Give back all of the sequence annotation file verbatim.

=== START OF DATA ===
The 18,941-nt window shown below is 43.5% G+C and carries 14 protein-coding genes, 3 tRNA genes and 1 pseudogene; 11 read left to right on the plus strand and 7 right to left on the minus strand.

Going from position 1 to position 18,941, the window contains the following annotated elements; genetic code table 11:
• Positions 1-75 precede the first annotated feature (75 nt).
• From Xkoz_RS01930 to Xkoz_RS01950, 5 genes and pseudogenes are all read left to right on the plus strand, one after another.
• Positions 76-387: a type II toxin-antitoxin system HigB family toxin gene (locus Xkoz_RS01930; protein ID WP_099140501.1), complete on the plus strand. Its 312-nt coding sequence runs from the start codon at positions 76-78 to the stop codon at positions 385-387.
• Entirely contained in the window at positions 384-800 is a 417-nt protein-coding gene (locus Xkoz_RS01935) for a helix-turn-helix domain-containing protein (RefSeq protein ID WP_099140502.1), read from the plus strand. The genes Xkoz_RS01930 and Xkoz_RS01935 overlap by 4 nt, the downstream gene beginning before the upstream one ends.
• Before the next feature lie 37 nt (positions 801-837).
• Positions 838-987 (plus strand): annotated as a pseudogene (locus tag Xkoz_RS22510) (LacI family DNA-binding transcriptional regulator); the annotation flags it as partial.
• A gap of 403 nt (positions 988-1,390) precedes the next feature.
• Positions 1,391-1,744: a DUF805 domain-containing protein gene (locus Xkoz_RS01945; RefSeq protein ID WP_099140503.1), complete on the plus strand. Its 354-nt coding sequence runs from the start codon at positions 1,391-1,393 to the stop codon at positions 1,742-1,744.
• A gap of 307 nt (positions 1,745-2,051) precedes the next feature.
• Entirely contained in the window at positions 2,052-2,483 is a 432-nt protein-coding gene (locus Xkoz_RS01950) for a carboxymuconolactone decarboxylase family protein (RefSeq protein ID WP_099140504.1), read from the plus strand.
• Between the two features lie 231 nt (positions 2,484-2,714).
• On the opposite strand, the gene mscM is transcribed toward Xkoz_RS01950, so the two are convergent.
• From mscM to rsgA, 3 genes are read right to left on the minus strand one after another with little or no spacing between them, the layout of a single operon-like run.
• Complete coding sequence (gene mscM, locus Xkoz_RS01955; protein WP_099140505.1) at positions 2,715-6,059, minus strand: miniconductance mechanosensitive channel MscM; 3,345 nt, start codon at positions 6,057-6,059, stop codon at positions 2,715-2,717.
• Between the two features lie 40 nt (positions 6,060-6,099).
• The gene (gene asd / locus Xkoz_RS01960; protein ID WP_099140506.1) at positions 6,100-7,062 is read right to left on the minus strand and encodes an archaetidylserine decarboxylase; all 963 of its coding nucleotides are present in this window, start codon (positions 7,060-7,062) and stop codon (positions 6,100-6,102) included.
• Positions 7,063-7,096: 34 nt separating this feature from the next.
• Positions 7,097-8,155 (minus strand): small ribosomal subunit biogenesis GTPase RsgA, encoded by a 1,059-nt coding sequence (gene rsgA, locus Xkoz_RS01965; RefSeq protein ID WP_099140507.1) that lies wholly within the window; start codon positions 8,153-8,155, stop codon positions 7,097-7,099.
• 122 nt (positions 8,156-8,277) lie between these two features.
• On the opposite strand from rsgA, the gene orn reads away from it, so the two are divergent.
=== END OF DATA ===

The 18,941-nt window shown below is 43.5% G+C and carries 14 protein-coding genes, 3 tRNA genes and 1 pseudogene; 11 read left to right on the plus strand and 7 right to left on the minus strand.

Going from position 1 to position 18,941, the window contains the following annotated elements; genetic code table 11:
• Positions 1-75 precede the first annotated feature (75 nt).
• From Xkoz_RS01930 to Xkoz_RS01950, 5 genes and pseudogenes are all read left to right on the plus strand, one after another.
• Positions 76-387: a type II toxin-antitoxin system HigB family toxin gene (locus Xkoz_RS01930; protein ID WP_099140501.1), complete on the plus strand. Its 312-nt coding sequence runs from the start codon at positions 76-78 to the stop codon at positions 385-387.
• Entirely contained in the window at positions 384-800 is a 417-nt protein-coding gene (locus Xkoz_RS01935) for a helix-turn-helix domain-containing protein (RefSeq protein ID WP_099140502.1), read from the plus strand. The genes Xkoz_RS01930 and Xkoz_RS01935 overlap by 4 nt, the downstream gene beginning before the upstream one ends.
• Before the next feature lie 37 nt (positions 801-837).
• Positions 838-987 (plus strand): annotated as a pseudogene (locus tag Xkoz_RS22510) (LacI family DNA-binding transcriptional regulator); the annotation flags it as partial.
• A gap of 403 nt (positions 988-1,390) precedes the next feature.
• Positions 1,391-1,744: a DUF805 domain-containing protein gene (locus Xkoz_RS01945; RefSeq protein ID WP_099140503.1), complete on the plus strand. Its 354-nt coding sequence runs from the start codon at positions 1,391-1,393 to the stop codon at positions 1,742-1,744.
• A gap of 307 nt (positions 1,745-2,051) precedes the next feature.
• Entirely contained in the window at positions 2,052-2,483 is a 432-nt protein-coding gene (locus Xkoz_RS01950) for a carboxymuconolactone decarboxylase family protein (RefSeq protein ID WP_099140504.1), read from the plus strand.
• Between the two features lie 231 nt (positions 2,484-2,714).
• On the opposite strand, the gene mscM is transcribed toward Xkoz_RS01950, so the two are convergent.
• From mscM to rsgA, 3 genes are read right to left on the minus strand one after another with little or no spacing between them, the layout of a single operon-like run.
• Complete coding sequence (gene mscM, locus Xkoz_RS01955; protein WP_099140505.1) at positions 2,715-6,059, minus strand: miniconductance mechanosensitive channel MscM; 3,345 nt, start codon at positions 6,057-6,059, stop codon at positions 2,715-2,717.
• Between the two features lie 40 nt (positions 6,060-6,099).
• The gene (gene asd / locus Xkoz_RS01960; protein ID WP_099140506.1) at positions 6,100-7,062 is read right to left on the minus strand and encodes an archaetidylserine decarboxylase; all 963 of its coding nucleotides are present in this window, start codon (positions 7,060-7,062) and stop codon (positions 6,100-6,102) included.
• Positions 7,063-7,096: 34 nt separating this feature from the next.
• Positions 7,097-8,155 (minus strand): small ribosomal subunit biogenesis GTPase RsgA, encoded by a 1,059-nt coding sequence (gene rsgA, locus Xkoz_RS01965; RefSeq protein ID WP_099140507.1) that lies wholly within the window; start codon positions 8,153-8,155, stop codon positions 7,097-7,099.
• 122 nt (positions 8,156-8,277) lie between these two features.
• On the opposite strand from rsgA, the gene orn reads away from it, so the two are divergent.